In a meeting that filled the commission chamber nearly an hour before it began and saw Russell have to intervene in a verbal dispute between commissioners Al Mason and Grady Smith, city employees also regained their pay for the last of five furlough days scheduled for the year.
The employees, including 87 firefighters who attended to hear Augusta Firefighters Association Vice President Charles Masters detail a long list of complaints about three people in fire administration, get the last two former furlough days off with pay.
Masters’ list of issues, including a recent policy change that pulled an aerial truck off residential calls on the city’s south side, all pointed toward top firefighter leadership as the problem.
“This department has been on autopilot for six years,” said Masters, drawing a standing ovation from firefighters in the audience and calling for the termination of Willis and deputy fire chiefs Carl Scott and Mike Rogers.
No action was taken regarding the fire department, but as firefighters were exiting the room, Smith said he’d had enough of Mason’s critical public comments about city department heads, including Willis, and the two got in an argument behind the dais. Russell advised them that microphones were on.
“It was a difference of opinion about how employees should be treated at the podium,” Smith said.
Mason asked Masters about whether fire administration ought to hold EMT certification, but his questions weren’t as pointed as they were at the Aug. 29 committee meetings, where he repeatedly asked Willis and other department heads about their job qualifications and educational attainment.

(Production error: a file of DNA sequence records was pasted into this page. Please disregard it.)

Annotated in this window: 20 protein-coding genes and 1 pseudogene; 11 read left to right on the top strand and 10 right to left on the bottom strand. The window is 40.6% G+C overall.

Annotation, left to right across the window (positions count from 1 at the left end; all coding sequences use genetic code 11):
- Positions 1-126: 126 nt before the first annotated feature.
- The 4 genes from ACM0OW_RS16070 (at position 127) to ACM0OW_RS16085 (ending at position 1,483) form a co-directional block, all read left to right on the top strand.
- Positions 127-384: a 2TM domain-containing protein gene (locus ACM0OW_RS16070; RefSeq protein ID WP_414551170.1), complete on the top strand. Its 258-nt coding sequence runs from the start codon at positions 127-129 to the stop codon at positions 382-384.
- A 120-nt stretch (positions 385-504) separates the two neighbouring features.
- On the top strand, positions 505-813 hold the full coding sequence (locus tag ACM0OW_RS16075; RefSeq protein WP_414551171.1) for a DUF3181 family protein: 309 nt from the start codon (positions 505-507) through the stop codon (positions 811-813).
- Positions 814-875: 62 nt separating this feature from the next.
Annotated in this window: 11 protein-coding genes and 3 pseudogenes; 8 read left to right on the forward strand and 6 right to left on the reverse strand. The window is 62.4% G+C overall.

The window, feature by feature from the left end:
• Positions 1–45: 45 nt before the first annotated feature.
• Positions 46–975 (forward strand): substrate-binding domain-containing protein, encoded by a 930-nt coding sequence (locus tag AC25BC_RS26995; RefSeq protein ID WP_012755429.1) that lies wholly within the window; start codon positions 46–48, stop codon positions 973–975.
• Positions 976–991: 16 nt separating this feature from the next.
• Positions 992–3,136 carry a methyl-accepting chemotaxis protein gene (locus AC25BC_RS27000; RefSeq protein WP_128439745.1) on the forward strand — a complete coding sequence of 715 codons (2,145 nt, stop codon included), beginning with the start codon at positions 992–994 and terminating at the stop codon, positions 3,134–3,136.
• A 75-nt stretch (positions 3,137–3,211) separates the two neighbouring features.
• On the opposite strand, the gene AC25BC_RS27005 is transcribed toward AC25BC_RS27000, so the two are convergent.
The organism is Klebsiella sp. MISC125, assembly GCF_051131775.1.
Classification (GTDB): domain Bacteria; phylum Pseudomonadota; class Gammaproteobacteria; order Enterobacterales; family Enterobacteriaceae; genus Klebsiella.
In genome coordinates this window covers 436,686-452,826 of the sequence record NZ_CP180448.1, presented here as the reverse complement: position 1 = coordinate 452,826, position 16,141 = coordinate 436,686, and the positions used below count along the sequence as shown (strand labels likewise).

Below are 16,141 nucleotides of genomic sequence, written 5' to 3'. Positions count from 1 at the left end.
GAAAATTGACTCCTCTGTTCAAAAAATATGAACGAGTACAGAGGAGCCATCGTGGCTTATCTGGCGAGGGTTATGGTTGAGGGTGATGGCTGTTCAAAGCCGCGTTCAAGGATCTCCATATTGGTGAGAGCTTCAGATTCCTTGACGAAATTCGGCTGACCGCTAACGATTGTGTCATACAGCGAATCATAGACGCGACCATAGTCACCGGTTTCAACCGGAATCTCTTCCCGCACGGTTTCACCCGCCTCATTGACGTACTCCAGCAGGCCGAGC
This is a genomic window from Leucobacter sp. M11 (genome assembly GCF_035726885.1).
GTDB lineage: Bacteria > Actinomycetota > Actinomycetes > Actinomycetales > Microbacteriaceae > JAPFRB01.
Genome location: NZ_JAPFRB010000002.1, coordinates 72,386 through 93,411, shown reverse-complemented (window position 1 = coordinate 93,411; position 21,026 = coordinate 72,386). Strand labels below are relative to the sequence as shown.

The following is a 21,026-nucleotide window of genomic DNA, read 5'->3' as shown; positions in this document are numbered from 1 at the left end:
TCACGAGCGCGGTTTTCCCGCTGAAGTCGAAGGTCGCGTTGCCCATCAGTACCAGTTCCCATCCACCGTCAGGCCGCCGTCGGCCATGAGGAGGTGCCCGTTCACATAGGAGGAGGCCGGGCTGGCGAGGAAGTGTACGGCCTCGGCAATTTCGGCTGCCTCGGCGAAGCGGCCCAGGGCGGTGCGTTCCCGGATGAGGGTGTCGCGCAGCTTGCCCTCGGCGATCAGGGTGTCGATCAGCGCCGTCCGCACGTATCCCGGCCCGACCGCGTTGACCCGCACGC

Mason, who had three commissioners join him in a vote to fire Russell on Aug. 16, Tuesday found only the support of Lockett in a vote that failed 7-2.
Commissioner J.R. Hatney, who previously voted with Lockett and Mason to fire Russell, was absent from Tuesday’s meeting.
Commissioner Matt Aitken, who also previously voted to fire Russell, said prior to the vote that “until we have a plan that is the will of this body,” he wouldn’t vote against Russell.
Other commissioners, still reeling from the revelation that Russell awarded 44 hefty pay raises to certain employees involved in the ongoing reorganization of city government, have said they won’t vote to fire Russell without a plan of succession. On Tuesday, Mason noted that, despite his disapproval of the new personnel manual, it spells out the line of succession.
Commissioner Corey Johnson, who surprised some constituents when he did not vote against Russell Aug. 16, said he’d been “called names” for his prior vote against Russell, but that he “has to look at the facts, (and) weigh them” himself.
The results of an internal audit, which may reveal that several of the 44 raises were more than the 15 percent increases Russell is authorized to give, were not presented Tuesday.
Commissioner Jerry Brigham, who requested the internal audit, said he had not received “the final report” from the auditor and wasn’t ready to discuss its findings.
City employees got two furlough days’ pay returned, but Mason and Lockett wanted more. Among Tuesday motions the pair favored that failed were:
l Lockett’s motion to repay all five 2011 employee furlough days;
l Mason’s motion to rescind the 44 raises, which failed 5-4 with Aitken and Johnson also in favor;
l A request to give raises to all Augusta employees;
l The vote to fire Russell.